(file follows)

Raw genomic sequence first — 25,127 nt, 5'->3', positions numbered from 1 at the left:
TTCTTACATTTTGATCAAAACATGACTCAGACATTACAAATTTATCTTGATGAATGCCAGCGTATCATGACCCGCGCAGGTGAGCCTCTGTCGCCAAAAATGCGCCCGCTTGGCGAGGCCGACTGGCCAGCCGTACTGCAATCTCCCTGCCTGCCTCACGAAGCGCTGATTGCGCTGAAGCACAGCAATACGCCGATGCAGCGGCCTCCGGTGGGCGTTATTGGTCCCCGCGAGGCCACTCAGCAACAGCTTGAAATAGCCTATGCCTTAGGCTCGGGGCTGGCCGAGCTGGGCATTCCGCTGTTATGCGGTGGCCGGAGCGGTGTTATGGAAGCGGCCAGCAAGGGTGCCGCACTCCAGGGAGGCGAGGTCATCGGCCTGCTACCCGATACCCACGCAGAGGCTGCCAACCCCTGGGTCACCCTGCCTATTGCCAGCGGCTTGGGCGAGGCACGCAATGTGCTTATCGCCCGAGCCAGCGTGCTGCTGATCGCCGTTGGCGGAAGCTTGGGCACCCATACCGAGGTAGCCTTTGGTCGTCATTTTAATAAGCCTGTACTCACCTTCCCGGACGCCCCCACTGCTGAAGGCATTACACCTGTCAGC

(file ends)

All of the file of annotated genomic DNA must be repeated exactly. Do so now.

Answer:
Raw genomic sequence first — 25,127 nt, 5'->3', positions numbered from 1 at the left:
TTCTTACATTTTGATCAAAACATGACTCAGACATTACAAATTTATCTTGATGAATGCCAGCGTATCATGACCCGCGCAGGTGAGCCTCTGTCGCCAAAAATGCGCCCGCTTGGCGAGGCCGACTGGCCAGCCGTACTGCAATCTCCCTGCCTGCCTCACGAAGCGCTGATTGCGCTGAAGCACAGCAATACGCCGATGCAGCGGCCTCCGGTGGGCGTTATTGGTCCCCGCGAGGCCACTCAGCAACAGCTTGAAATAGCCTATGCCTTAGGCTCGGGGCTGGCCGAGCTGGGCATTCCGCTGTTATGCGGTGGCCGGAGCGGTGTTATGGAAGCGGCCAGCAAGGGTGCCGCACTCCAGGGAGGCGAGGTCATCGGCCTGCTACCCGATACCCACGCAGAGGCTGCCAACCCCTGGGTCACCCTGCCTATTGCCAGCGGCTTGGGCGAGGCACGCAATGTGCTTATCGCCCGAGCCAGCGTGCTGCTGATCGCCGTTGGCGGAAGCTTGGGCACCCATACCGAGGTAGCCTTTGGTCGTCATTTTAATAAGCCTGTACTCACCTTCCCGGACGCCCCCACTGCTGAAGGCATTACACCTGTCAGC